More gold for Brewery Creek mine restart
New resources connect zones; drills target further extensions North of 60 Mining News – September 4, 2020
Last updated 9/26/2020 at 3:25pm
Golden Predator Mining Corp. Aug. 31 published an updated resource estimate to support a feasibility study that will provide details of a plan to re-establish gold mining at the company's Brewery Creek project about 35 miles (55 kilometers) east of Dawson City, Yukon.
The initial phase of Golden Predator's Brewery Creek mine restart plan involves reprocessing tailings from previous heap leach operations at Brewery Creek and mining of new oxide gold mineralization to process on a heap leach pad.
Toward this objective, Gustavson & Associates LLC estimates Brewery Creek hosts 22.2 million metric tons of indicated leachable resource averaging 1.11 grams per metric ton (789,000 ounces) gold, plus 16.8 million metric tons of inferred leachable resource at 0.92 g/t (497,000 oz) gold.
The new calculation also includes 30.6 million metric tons of inferred sulfide resource at 0.84 g/t (828,000 oz) gold, which will be considered for mining in later phases of Brewery Creek operations.
The updated estimate does not include material on the heap leach pad which will be reported separately within a Brewery Creek restart study being prepared by Kappes, Cassiday, LLC.
"The updated mineral resource estimate better establishes leachability on a block by block basis for inclusion in the ongoing feasibility study. We can now proceed with confidence to prepare detailed mine plans based on leachable material," said Golden Predator Mining CEO Janet Lee-Sheriff.
The current mineral resource estimate and model confirms that the 2019 drill program successfully connected and combined the Fosters, Canadian, Kokanee and Golden deposits into a 3,500-meter-long pit shell that has been renamed Keg.
As a priority, Gustavson recommends a drill program to in-fill high potential areas to add additional leachable resources in time for inclusion in the feasibility. Drilling in 2019 indicated that a 400-meter gap between Keg and the Lucky deposit is well mineralized and oxidized but requires increased drill density to calculate a resource in this gap that could extend the continuous Keg gold mineralization by nearly another 1,000 meters.
Gustavson was also able to model the Bohemain and Schooner resource areas east of Lucky into a larger single pit shell.
Golden Predator is launching a 4,000-meter drill program this month that includes 3,000 meters of reverse circulation drilling a 1,000-meter metallurgical core program, to ensure the priority recommendations from the Gustavson report are completed and incorporated into the feasibility study.
One of the primary targets is drilling in the 400-meter gap between Lucky and Keg pit to build on the 2019 drilling which indicates the mineralization is continuous between the two deposits. Additional drilling will be focused on increasing the drill density with the goal of incorporating the Lucky resource into the Keg pit.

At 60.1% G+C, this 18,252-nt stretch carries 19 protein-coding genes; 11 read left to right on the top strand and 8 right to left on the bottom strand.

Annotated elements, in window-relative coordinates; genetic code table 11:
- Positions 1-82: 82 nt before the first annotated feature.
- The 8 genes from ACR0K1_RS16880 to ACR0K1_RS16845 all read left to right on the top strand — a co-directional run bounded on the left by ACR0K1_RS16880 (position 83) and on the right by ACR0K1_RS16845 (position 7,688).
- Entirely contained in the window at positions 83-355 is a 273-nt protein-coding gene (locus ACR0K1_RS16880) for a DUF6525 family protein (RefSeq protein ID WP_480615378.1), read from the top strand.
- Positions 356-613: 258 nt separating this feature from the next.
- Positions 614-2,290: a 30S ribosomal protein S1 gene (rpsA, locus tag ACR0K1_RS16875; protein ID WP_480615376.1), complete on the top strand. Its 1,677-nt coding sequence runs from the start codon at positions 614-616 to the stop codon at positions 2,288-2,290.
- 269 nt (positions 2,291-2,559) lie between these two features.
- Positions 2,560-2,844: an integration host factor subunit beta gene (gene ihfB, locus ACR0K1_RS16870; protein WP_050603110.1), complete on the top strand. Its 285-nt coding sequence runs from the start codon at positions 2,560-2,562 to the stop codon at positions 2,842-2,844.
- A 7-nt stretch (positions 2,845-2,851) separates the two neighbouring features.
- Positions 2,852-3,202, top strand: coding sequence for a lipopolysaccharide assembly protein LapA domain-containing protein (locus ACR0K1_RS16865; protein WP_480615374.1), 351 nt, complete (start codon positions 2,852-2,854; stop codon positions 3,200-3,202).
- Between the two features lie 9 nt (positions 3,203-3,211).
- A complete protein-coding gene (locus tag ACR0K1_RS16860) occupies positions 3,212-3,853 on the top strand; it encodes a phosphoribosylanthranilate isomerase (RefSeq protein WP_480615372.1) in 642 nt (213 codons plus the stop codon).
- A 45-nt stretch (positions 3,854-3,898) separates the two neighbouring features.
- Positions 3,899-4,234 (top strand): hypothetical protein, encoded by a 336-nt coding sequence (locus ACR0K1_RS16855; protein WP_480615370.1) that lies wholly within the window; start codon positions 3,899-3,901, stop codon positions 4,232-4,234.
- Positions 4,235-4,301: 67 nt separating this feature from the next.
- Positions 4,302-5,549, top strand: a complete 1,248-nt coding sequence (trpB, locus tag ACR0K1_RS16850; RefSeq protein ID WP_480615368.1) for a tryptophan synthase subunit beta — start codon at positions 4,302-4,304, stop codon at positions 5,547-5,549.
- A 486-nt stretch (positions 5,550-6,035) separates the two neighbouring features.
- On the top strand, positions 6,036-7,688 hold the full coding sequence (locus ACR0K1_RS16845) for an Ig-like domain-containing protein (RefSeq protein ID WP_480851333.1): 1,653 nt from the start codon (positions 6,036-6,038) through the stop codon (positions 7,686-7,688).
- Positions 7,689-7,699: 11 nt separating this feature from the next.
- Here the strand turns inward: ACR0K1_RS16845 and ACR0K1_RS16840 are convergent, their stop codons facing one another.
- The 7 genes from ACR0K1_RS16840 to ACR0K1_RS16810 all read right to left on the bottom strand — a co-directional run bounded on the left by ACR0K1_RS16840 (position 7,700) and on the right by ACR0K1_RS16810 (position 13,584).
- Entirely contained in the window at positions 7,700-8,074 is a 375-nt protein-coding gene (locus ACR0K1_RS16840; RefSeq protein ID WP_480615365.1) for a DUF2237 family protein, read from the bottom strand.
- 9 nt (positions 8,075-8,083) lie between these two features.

Golden Predator also plans additional drilling in the Classic area, which is the single largest exploration target at Brewery Creek. Surface gold mineralization was identified in 2019 approximately 1,000 meters southeast from the open-ended resources at both Classic and adjacent Lone Star. The company said this promising large target is outside the scope of the feasibility study but provides significant potential for expanding the project.
In addition to drilling, work is underway to develop an updated multi-year mine plan for the advancement of Brewery Creek.
The first component focuses on the potential reprocessing of the approximately 9.5 million metric tons of material remaining on the heap leach pad to provide production revenue in the early stages of a restart while also providing a sound environmental foundation for future phases and the eventual closure of the mine.
The second component is focused on completing the original Viceroy mining plan as currently assessed and licensed.
The third component is an expansion beyond the current license which would extend the mine plan and require additional licensing.
The company now sees the combination of phases 1 and 2 would result in the best returns on the initial capital expenditures to establish the processing facilities and other infrastructure required to reprocess the heap leach material, especially when considering the current price of gold.
"As phase 1 restart work has progressed, it has become evident that phase 1 and 2 should proceed together to take advantage of emerging synergies and higher gold prices to generate enhanced cash flow," Lee-Sheriff said in July. "Since most of the project's CAPEX is required for startup in phase 1, combining the added potential of higher-grade new material should produce significantly more ounces and a better economic return."
The comprehensive feasibility study for reprocessing material stacked on the heap leach pad and mining new oxide gold mineralization is expected by the end of 2020.